Frette x Dimorestudio

London's Mayfair has just had an injection of modern Italian style at the new Frette store in South Audley Street. The Fizz says molto bene!


Emiliano Salci and Britt Moran of Milanese design studio Dimorestudio have brought the glamour and sophistication of a sleek Italian palazzo to the new Frette store in London’s Mayfair.

Opulent materials such as Marquina marble, emerald green glass and brushed brass create a stylish space to showcase Frette’s new Autumn Winter collections of luxury bed, bath and table linens, and nightwear. We’re particularly loving the beautiful duck egg blue walls, the colour-zoned floors and the elegant illuminated stairwell which features black glazed metal set on opal white glass. If you feel the need to take a pew, classic designs including Gerrit Rietveld's 'Utrecht' armchair and Charlotte Perriand's 'LC7' chair for Cassina are dotted around too. 

ABOVE: Glossy dark blue cabinets with brushed brass handles, full height sliding panels and clever lighting are just some of the luxe details in Frette's new London showroom
BELOW: Black marble and polished concrete is used to great effect. We love the change of colour in the floors to mark out different zones 

ABOVE: Incorporating emerald green and opal white glass, black metal, concrete and steel, the illuminated stairwell is a masterful mix of materials 

To mark the opening of the new Mayfair boutique, Brit designer Ashley Hicks has collaborated with Frette on a new range of embroidered geometric bed linen that will be exclusive to the store and available online in the UK. If you’re in the market for something more bespoke, head down to the lower ground floor where you can add your own touches to any item from Frette’s collections. 

Dimorestudio has pulled out all the design stops here, so much so that we just want to bed down and snuggle up for the night. Zzz...

Frank Gehry's Sydney showstopper

Architect Frank Gehry's first Australian building puts the beauty into brick and makes wonky angles work wonders 


Here at the Fizz we weren’t sure if we’d like Frank Gehry’s first Australian architectural offering. Described as looking like a ‘crumpled paper bag’, the new Dr Chau Chak Wing Building, home to Sydney’s UTS Business School in Ultimo, provoked the usual flurry of divided critical opinion when it was unveiled this February. Standing in front of the university’s striking new edifice, though, on a crisp, blue-sky day, we felt an unfamiliar emotion. Brick lust.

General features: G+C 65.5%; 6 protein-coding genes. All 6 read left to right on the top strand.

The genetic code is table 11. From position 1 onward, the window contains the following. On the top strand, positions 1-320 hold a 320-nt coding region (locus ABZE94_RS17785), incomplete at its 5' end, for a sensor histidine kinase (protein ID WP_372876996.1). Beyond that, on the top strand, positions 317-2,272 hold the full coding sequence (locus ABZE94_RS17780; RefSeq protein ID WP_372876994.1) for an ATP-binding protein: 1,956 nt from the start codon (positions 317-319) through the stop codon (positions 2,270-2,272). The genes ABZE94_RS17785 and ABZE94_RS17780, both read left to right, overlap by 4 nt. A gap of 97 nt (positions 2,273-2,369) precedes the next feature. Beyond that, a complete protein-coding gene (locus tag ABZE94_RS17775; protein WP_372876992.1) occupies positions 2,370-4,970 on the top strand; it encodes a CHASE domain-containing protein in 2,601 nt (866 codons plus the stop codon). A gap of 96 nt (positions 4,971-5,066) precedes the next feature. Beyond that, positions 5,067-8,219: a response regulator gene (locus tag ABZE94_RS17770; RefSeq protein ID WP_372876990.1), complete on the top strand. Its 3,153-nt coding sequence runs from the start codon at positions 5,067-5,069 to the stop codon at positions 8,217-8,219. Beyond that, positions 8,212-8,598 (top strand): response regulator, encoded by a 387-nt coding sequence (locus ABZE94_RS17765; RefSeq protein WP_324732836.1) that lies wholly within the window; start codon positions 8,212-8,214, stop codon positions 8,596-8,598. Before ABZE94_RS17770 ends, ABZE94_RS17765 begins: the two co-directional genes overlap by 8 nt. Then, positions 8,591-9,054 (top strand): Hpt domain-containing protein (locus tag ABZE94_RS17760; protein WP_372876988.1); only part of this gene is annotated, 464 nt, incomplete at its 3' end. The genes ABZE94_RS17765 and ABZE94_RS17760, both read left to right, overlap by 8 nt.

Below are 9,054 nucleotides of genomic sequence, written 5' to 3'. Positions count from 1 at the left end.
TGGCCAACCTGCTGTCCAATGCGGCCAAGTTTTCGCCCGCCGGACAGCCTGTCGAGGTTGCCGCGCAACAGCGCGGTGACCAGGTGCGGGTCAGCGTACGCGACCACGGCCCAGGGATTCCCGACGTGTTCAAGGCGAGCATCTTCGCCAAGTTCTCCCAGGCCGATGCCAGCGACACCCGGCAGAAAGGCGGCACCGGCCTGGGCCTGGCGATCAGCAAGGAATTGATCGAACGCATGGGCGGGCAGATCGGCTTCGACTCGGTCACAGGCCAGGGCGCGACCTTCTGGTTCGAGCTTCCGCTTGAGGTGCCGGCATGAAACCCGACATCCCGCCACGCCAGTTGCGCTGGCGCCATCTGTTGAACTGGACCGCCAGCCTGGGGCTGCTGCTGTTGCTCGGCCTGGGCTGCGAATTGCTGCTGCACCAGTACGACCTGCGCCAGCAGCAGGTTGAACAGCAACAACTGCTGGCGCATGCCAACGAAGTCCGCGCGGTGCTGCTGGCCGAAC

Another brick in the wall
Rarely has brick looked so beautiful. Gehry Partners' team has used around 320,000 custom-made pale-coloured bricks, which reference Sydney’s elemental sandstone heritage. We loved the way the five different brick types have been staggered in sweeping, undulating relief to create a textured, layered, lyrical feel. Achieving this fluid, curved surface on the east-facing facades required corbelling (stepping) bricks to express the building’s organic form. Hand-laid on reinforcing panels, individual bricks jut out to catch the play of light. It’s a subtle yet stellar look.

'The idea of using brick was part of the community here,' says Canadian-American starchitect Gehry, who admires Sydney’s humane 19th-century high-rises. 'Creating a sense of movement to replace decoration is a primitive one, actually. It comes from the fold.'

TOP: Sydney's Dr Chau Chak Wing Building rising above Ultimo
ABOVE RIGHT: The curvy, tessellated surface of brick and angled glass
BELOW: Five, custom-made brick types form the textured exterior


Cubist angles
Ah, those Cubist artists would love Gehry’s signature radical geometry, which gives the building’s different modules a fantastical, disjointed Dr. Seuss appearance, with blocks piled upon blocks at jaunty angles. Inspired by treehouses, Gehry wanted his creation to be a ‘growing learning organism with many branches of thought, some robust and some ephemeral and delicate.’

Windows to the world
We also liked the multiple, deep-framed windows on the exterior, which are often sited quite close to one another, yet reflect wildly different views. Due to their alternating angles, you might see a tree reflected in one, a wall in another, a nearby edifice in a third and the sky in a fourth. It’s a cornucopia of vistas that keeps the experience of looking at the building dynamic and ever-changing. A vertiginous glass ‘curtain wall’ on the west-facing aspect is another dramatic detail, dropping down the building like a crumpled shard, providing a ‘waterfall’ of clashing reflections.


ABOVE: A vertical 'curtain wall' of glass reflects the environment
BELOW, CLOCKWISE FROM TOP LEFT: Deep, angled windows capture multiple views of the surrounds

Cocooning classrooms and cloud nine
Two oval classrooms add form to the ground-floor atrium void, constructed from around 150 chunky, glue-laminated radiata pine beams from New Zealand. They also feature the world’s longest timber-concrete composite floor. Their intimate log cabin vibe and oval tables are intended to bring people together, with smaller classrooms and more flexible, open-plan spaces encouraging creative learning. Acrylic cloud-shaped pendant lights in the lower public areas and cafés bring papery textures to the interiors, and are a whimsical reminder of the sky. Let’s hope our invite to a party on one of the lofty terraces is in the post…

BELOW: Oval classrooms are a cocoon of warm wood

Eco smart
Ticking eco-friendly boxes, the building has a five-star Green Star Design rating, using sustainable timber, energy-efficient air-con and harvested rainwater in a roof-top tank for use in toilets and irrigation. There are also 160 bicycle parking spaces in the basement, along with showers, lockers and changing areas, to encourage cycling (compared to just 20 car spots).

Space-age stairways